Caring for Kittens? A Vet Shares Her Tips From Kitten Season 2015
Published on July 13, 2015
Kitten season is upon us. In fact, now that summer’s here, I can almost breathe a sigh of relief knowing 2015’s annual influx of kittens will soon be behind me.
Let me explain: Though I practice in Miami, where kittens happen year-round, there’s, nonetheless, a noticeable spike in kitten births in the middle of springtime. The phenomenon may be more pronounced elsewhere, but that doesn’t mean our hospital doesn’t get treated to a flood of homeless young felines at the same time every year.
Some arrive anonymously via box (usually left overnight, by the back door), while others appear less inauspiciously, in the hands of clients who want to do right by them, but would rather not keep them at home (where they’re not as likely to find their forever homes quickly). And while we have a limit as to how many we can take on, we’ve only once had to resort to sending a box full of kittens away to the shelter due to hospital overcrowding. We do our best.
Kitten Parenting 101
Every year, we learn a little more about what it takes to handle the annual overflow of our area’s neediest feline babies. In case you plan to take on some kitten detail in the future, here’s a helpful sampling of tips from our experiences in 2015:
1. Start with a checkup at the vet. Your veterinarian will be able to assess general kitten health and give you a rough idea of the age of your kittens. She’ll also check for fleas, ear mites and other parasites that are best not brought into your home. If there’s no mama cat, and the kittens are under three or four weeks of age, she can recommend a kitten formula and feeding schedule, as well as provide you with other kitten care tips.
2. Separate the kittens from other pets in your household. Kittens can transmit infectious diseases to your other pets. And because their immune systems aren’t fully developed yet, they’re vulnerable to catching diseases from other animals.
3. Wash yourself well after every bath, feeding or play session. Mange happens. So does ringworm. I should know. I’m currently battling a bout of mange that’s infested the skin over my abdomen. It’s not pretty. And it’s way itchy, too!
It can be possible that your kittens weren’t showing signs of mites or fungal infections at the time of your veterinary visit. Or they may develop upper respiratory infections. To be on the safe side, wearing gloves or washing up really well after handling kittens is fundamental. If you have other pets in the household, you may want to wear a special smock when handling the kittens, or change clothes when you leave the room — that is, while kittens are still infectious. Once your vet gives them a clean bill of health, you can let them run roughshod over everything and everyone in their room.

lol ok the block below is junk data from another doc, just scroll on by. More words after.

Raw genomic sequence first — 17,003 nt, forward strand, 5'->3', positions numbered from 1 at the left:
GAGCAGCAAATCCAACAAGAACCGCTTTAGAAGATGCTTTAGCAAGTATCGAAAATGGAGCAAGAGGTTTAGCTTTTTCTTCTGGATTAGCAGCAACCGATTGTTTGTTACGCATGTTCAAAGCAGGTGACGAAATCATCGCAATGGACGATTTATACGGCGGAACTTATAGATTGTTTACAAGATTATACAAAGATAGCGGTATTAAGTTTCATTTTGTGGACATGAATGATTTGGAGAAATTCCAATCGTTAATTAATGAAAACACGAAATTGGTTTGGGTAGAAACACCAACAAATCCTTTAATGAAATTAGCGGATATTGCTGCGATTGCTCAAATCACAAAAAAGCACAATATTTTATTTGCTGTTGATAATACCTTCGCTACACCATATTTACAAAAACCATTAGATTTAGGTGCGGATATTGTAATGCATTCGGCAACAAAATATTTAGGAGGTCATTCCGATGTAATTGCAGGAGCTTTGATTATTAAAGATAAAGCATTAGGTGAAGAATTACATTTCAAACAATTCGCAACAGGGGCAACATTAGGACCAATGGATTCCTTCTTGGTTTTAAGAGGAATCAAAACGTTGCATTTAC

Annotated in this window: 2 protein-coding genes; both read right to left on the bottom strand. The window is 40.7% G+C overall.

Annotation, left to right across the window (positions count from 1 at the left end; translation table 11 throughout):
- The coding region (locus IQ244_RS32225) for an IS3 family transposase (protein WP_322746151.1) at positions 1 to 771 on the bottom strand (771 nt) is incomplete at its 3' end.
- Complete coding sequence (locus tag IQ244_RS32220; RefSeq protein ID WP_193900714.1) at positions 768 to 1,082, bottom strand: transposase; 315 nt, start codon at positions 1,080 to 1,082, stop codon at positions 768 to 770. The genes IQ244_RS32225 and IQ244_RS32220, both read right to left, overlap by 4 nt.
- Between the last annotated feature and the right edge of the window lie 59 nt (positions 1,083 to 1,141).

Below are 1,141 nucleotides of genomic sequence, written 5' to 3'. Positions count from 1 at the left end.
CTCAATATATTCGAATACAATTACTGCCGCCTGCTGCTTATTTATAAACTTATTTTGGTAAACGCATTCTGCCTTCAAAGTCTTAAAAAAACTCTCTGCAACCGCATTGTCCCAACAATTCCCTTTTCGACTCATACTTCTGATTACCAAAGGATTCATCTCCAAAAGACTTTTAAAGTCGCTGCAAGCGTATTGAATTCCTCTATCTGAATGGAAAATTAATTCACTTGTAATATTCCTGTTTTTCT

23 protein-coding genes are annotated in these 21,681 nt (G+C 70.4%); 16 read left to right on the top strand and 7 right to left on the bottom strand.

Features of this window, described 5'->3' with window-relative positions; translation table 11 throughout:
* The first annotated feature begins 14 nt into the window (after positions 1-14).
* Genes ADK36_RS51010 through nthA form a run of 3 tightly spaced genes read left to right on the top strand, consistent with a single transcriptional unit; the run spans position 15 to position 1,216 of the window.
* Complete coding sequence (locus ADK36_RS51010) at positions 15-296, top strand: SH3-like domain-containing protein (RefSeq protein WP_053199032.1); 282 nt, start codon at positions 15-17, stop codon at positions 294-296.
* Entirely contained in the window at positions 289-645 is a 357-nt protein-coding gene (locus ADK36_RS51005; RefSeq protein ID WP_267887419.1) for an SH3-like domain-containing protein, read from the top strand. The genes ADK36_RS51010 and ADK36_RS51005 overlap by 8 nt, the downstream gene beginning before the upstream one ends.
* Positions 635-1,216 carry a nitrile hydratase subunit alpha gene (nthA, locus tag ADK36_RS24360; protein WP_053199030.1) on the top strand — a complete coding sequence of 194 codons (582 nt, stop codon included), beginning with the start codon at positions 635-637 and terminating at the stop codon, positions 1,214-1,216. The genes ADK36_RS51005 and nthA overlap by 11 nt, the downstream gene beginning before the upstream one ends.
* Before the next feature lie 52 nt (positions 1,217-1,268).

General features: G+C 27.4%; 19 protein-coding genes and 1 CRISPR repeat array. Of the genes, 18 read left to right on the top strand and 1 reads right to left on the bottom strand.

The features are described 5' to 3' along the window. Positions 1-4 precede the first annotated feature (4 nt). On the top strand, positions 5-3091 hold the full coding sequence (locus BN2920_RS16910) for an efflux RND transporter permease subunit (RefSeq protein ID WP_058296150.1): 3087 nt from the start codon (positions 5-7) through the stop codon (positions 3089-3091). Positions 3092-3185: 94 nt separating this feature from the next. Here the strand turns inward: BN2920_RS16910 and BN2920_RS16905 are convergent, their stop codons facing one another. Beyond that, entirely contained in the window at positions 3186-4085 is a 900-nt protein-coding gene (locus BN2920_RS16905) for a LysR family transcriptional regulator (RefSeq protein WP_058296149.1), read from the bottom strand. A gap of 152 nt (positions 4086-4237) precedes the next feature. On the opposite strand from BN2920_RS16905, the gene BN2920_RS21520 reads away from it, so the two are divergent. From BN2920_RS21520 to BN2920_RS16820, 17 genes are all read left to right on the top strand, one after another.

4. Weigh each kitten at the same time every day. When you have a squirming bundle of kittens, you can’t always keep track of who is eating well and who isn’t. Keeping a record of their weights can help alert you to a kitten that’s not gaining weight and needs special attention or a trip to the vet clinic.
5. If possible, try to match single kittens up with another litter. Kittens do well in pairs, trios, even throngs. They do less well alone. This is especially true of young kittens that should still be nursing. If you find a single kitten, consider contacting the local humane society or shelter. They may have a mama who is willing to let the kitten join her other preweaning-age babies (it’s usually quite doable). Because sharing is caring. As long as everyone’s disease free, of course.
6. Always socialize kittens well. Young kittens do really well in our animal hospital. That’s mostly because there’s lots of attention to go around and plenty of activity to keep slightly older kittens engaged. Who doesn’t want to cuddle a baby or teach it to play with a peacock feather fishing pole?
Kittens should get the same amount of attention in your home.
Socializing kittens between the ages of 2 to 7 weeks — and up to 14 weeks — is especially important if they’re to get along well with humans, dogs and all manner of places and things. Adults, children, crying babies, veterinary hospitals… this is the ideal time to teach them to love them all. Miss this window of opportunity and you could imperil your kittens’ lifetime of comfort.
7. Find homes for the black kittens first. There must be a lot of superstition out there, because people are less likely to take home the black kittens than the marmalades, creams, whites and tricolors. By actively trying to find these sweet guys homes ahead of the more popular ones, you’re less likely to end up with 4-month-old stragglers still looking for the perfect home.
8. Always make sure kittens are healthy before homing them. There’s nothing worse than discovering that a kitten you plan to give away has developed a cold, come down with a bad case of diarrhea, busted out with mange or ringworm or experienced some other sort of untoward issue. Except, of course, should it happen to a kitten you’ve already given away. That’s worse.
9. Stop and smell the kitten breath. OK, so kitten breath isn’t always delightful (not like puppy breath, anyway), but kittens themselves are still a marvelous reminder of everything that’s good in the world. It’s not for nothin’ they say whiskers on kittens are a few of our favorite things.
In fact, at our clinic, kitten season is a glorious reminder that we’re here to improve lives and reduce animal suffering. Go ahead — foster some kittens when you get a chance. I promise it’ll prove as rewarding as it is entertaining.
More on Vetstreet:
- 10 Super Trendy Cat Names
- Why Does My Cat Head Butt Me?
- How to Choose the Right Kitten for You
- What to Consider Before You Adopt a Cat
- The Most Common Questions New Cat Owners Ask